Objective: To study the effect of sitagliptin on glucose and fatty-acids uptake in the myocardium of type-II diabetic rats.
Background: The energy source in the heart shifts from fatty-acids to glucose after damage. However, fatty-acids are used as the only substrate available in the diabetic myocardium. Sitagliptin improves hyperglycemia and insulin resistance, but it is unknown whether it could influence the cellular transporters for both glucose and fatty-acids.
Methods: Non-obese, non-hypertensive type-II diabetic rats (Goto-Kakizaki; GK) were treated with sitagliptin (10 mg/kg/day) or vehicle. A group of wistar rats were used as control. (N=10 rats, each). After 20 weeks, cardiac structure and function were measured by Echo-Doppler, and glucose uptake was examined by positron emission tomography (PET). Then, hearts were isolated and processed for protein and RNA extracts. Plasmas were used to evaluate metabolic parameters.
Results: GK rats developed hyperglycemia (452 vs. 208 mg/dl, for GK and wistar, respectively. p<0.01), cardiac hypertrophy (0.22 vs. 0.19 mm left ventricular posterior wall thickness, for GK and wistar, respectively. p<0.05), and diastolic dysfunction (36.16 vs. 33.72 ms decceleration time, and 1.05 vs. 1.39 E/A ratio. p<0.05). GK exhibited also a reduction in the left ventricular diastolic diameter (LVDD; 0.61 vs. 0.8 mm. p<0.05), and left ventricular systolic diameter (LVSD; 0.28 vs. 0.53 mm. p<0.05), without significant changes in ejection fraction. In addition, GK rats showed a reduced myocardial glucose uptake (~30%) mainly in basal and middle regions of the heart, and the expression and translocation of Glut4 (a glucose transporter), in favor of FAT/CD36 (a fatty-acid transporter). Interestingly, sitagliptin treatment attenuated hyperglycemia (382 mg/dl), increased LVDD (0.73 mm) and LVSD (0.43 mm), reduced the decceleration time (31.1 ms), and elevated E/A ratio (1.2). Furthermore, sitagliptin increased glucose uptake and Glut4 translocation to the sarcolema (p<0.05).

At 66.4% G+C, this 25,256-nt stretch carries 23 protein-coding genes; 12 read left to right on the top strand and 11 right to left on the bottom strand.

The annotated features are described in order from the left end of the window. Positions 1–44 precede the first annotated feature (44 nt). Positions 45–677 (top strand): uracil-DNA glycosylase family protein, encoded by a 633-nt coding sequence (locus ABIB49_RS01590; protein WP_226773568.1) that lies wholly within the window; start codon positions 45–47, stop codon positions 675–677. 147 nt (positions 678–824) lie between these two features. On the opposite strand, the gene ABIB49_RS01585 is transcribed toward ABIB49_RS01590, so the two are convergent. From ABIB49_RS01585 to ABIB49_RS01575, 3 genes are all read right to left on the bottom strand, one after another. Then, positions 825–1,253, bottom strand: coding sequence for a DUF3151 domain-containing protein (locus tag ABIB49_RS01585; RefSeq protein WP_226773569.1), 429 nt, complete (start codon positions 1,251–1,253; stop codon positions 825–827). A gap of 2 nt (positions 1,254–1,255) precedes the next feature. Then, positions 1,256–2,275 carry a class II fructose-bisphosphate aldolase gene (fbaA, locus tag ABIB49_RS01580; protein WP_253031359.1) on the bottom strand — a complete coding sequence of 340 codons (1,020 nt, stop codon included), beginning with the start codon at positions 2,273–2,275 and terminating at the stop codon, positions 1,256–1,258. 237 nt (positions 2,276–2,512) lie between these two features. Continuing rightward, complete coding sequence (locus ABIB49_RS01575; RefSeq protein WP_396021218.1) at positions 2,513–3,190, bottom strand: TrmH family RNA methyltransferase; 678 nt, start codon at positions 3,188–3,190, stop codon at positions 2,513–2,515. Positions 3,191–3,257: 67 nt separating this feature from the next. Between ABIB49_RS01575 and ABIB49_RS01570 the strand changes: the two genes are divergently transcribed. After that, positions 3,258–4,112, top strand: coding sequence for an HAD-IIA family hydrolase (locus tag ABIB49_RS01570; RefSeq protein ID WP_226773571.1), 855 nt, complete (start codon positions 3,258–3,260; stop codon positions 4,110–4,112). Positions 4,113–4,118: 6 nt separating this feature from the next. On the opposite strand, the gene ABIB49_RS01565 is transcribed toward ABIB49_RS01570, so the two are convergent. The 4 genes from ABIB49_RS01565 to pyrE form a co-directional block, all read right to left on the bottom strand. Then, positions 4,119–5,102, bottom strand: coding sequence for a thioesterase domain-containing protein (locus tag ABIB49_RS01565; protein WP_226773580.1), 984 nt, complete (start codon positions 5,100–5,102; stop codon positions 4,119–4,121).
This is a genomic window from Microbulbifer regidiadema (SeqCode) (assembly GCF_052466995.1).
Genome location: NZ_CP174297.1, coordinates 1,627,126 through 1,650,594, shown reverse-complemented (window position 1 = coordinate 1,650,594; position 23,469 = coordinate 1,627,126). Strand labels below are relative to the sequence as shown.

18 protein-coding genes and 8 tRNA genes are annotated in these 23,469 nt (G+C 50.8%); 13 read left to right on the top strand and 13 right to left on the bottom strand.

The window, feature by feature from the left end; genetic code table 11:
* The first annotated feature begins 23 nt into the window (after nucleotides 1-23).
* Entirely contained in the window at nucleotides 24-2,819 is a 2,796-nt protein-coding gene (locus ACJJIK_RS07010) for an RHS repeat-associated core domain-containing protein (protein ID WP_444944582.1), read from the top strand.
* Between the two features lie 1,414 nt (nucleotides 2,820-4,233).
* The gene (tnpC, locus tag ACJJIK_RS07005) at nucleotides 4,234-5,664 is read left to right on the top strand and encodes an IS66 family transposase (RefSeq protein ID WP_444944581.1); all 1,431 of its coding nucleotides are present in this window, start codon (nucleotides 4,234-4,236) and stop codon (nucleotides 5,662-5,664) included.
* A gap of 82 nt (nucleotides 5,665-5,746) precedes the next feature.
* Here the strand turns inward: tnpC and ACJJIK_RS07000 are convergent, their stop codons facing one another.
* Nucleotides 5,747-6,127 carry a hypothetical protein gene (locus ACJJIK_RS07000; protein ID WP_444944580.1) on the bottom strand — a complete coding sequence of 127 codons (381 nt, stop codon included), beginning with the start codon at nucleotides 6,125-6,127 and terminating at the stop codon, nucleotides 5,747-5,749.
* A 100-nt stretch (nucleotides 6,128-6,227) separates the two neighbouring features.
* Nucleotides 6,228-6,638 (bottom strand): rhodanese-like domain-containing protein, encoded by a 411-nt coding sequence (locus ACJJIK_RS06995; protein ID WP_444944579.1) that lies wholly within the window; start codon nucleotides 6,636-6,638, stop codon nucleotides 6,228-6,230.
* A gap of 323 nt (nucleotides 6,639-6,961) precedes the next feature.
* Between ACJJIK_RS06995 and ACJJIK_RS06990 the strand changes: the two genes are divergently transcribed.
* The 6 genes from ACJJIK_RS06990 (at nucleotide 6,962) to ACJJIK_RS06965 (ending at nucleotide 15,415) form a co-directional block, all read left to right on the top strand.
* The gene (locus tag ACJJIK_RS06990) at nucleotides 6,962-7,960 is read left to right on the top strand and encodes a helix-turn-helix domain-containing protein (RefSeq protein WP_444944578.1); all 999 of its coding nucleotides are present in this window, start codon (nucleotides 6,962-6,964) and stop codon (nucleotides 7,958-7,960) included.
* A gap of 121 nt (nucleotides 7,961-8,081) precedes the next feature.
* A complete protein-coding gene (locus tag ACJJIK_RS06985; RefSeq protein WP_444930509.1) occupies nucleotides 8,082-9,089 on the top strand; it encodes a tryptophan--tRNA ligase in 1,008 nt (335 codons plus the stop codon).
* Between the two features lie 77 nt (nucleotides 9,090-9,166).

Conclusions: Sitagliptin could improve cardiac function in type-II diabetes by increased glucose uptake and reduced fatty-acids uptake, and their respective cellular receptors.